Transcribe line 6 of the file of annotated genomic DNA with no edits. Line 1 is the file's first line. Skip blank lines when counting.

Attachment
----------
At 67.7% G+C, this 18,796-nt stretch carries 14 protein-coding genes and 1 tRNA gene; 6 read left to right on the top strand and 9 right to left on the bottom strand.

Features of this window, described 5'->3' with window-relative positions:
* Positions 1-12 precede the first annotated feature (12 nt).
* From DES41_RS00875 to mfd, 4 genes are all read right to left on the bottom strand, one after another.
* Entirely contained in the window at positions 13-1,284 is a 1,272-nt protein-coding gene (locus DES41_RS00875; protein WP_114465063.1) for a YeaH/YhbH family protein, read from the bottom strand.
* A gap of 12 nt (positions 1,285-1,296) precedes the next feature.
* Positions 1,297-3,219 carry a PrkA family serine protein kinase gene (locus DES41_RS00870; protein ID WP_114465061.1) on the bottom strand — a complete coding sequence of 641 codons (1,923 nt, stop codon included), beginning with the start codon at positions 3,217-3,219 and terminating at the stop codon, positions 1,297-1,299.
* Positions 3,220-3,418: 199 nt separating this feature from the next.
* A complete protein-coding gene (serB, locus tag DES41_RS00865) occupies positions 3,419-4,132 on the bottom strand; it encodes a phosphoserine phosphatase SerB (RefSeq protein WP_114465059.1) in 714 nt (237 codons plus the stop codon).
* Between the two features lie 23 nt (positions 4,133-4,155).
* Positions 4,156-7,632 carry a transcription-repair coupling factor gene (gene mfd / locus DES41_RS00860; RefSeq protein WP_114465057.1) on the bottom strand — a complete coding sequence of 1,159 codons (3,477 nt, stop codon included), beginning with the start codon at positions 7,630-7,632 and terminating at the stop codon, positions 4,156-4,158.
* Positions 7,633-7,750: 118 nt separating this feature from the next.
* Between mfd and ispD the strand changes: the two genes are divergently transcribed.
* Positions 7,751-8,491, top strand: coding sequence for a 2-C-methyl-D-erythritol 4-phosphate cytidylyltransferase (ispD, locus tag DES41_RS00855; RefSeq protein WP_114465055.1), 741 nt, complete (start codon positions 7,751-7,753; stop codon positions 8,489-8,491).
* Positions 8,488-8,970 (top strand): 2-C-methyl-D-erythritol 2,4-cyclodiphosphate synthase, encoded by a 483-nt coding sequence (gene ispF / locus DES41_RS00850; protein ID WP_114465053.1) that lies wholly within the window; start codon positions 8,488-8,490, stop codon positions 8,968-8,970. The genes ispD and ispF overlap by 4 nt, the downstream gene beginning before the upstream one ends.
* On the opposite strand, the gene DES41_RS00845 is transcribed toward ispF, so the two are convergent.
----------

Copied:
* A gap of 12 nt (positions 1,285-1,296) precedes the next feature.